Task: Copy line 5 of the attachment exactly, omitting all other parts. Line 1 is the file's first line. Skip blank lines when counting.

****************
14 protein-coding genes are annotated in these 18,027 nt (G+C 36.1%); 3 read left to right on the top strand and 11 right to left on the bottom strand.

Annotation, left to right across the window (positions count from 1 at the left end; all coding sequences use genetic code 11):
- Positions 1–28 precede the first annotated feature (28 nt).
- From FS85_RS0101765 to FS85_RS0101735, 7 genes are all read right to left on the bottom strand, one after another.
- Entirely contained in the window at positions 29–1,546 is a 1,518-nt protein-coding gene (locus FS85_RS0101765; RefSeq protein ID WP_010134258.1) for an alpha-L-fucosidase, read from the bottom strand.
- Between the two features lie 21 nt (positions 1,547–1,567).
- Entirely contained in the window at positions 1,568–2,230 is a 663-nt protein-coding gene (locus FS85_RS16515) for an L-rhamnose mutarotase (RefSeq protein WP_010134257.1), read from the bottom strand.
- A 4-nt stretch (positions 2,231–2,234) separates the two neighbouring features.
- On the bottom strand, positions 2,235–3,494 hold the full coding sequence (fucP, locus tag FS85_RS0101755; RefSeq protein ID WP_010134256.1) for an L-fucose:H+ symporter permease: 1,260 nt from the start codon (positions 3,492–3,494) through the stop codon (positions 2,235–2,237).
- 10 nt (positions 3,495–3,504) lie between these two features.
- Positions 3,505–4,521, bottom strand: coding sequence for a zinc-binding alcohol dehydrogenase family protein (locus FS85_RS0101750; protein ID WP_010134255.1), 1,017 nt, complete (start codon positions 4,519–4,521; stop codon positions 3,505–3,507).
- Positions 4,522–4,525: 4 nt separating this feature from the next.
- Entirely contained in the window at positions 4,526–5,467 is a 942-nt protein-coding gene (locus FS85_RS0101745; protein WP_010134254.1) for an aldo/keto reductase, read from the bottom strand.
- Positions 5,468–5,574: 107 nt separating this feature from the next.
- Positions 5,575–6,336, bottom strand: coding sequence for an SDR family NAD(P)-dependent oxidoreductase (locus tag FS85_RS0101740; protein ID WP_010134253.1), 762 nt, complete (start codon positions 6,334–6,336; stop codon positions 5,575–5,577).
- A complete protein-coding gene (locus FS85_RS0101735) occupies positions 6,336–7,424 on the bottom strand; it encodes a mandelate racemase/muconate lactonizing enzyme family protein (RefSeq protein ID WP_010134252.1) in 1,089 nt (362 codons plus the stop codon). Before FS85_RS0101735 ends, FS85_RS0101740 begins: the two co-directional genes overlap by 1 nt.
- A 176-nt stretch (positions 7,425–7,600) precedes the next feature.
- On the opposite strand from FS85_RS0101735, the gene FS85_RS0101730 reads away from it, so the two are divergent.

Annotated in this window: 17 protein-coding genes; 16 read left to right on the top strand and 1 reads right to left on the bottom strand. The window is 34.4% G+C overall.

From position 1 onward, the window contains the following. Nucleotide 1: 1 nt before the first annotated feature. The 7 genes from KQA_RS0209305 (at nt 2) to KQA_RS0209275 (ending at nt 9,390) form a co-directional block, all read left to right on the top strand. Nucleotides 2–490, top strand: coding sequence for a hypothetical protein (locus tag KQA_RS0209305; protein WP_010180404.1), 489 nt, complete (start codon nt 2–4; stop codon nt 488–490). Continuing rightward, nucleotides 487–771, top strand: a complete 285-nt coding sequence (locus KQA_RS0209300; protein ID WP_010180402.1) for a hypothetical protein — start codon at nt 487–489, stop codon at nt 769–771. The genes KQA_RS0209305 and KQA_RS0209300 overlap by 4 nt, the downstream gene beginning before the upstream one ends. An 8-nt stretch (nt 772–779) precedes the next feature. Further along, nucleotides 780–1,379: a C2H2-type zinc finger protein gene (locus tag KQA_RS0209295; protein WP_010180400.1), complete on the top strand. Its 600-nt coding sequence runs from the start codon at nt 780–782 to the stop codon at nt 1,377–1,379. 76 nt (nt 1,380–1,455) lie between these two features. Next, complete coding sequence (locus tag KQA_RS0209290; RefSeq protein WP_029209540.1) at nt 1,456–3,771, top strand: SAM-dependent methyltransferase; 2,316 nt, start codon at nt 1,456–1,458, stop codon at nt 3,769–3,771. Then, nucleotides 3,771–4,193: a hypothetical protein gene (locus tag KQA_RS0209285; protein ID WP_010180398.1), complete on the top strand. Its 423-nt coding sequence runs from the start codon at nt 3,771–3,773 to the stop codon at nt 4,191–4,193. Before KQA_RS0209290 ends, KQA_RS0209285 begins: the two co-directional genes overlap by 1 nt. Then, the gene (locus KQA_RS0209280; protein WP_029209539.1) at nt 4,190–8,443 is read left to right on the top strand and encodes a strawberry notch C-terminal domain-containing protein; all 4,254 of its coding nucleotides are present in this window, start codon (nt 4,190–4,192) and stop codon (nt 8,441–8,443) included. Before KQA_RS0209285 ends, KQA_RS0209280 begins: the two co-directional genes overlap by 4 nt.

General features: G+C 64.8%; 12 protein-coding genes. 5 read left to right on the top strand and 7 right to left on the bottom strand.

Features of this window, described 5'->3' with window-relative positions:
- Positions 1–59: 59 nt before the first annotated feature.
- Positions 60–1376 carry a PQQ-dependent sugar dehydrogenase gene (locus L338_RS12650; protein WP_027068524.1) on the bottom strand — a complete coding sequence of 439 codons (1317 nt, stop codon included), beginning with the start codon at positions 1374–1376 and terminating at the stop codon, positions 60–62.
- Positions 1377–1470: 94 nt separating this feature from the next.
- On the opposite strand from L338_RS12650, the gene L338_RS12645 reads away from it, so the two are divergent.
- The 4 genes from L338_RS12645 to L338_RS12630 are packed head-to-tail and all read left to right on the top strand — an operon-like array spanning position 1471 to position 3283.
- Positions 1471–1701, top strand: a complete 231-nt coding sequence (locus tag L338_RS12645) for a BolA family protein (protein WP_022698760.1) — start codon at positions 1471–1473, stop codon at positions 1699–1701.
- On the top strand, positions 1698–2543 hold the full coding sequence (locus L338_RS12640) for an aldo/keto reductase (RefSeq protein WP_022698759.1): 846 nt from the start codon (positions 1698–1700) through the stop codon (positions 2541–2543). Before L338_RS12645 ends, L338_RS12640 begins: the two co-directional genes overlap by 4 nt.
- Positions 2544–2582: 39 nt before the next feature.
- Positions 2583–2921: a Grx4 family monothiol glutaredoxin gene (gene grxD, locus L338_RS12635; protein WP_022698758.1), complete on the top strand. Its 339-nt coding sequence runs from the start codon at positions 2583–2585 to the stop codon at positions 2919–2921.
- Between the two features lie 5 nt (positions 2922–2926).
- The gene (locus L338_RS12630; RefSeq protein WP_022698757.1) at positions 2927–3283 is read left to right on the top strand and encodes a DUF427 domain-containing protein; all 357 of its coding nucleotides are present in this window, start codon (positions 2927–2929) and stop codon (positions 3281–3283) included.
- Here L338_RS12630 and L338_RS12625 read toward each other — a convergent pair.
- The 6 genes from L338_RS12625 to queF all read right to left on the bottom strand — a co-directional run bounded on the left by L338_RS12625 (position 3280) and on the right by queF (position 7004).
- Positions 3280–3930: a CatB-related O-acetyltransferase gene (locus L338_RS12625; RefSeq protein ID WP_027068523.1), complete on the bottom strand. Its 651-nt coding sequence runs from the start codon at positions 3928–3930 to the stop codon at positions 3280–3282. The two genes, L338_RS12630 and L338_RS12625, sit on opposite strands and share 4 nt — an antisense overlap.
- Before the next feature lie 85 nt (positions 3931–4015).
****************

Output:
- Entirely contained in the window at positions 29–1,546 is a 1,518-nt protein-coding gene (locus FS85_RS0101765; RefSeq protein ID WP_010134258.1) for an alpha-L-fucosidase, read from the bottom strand.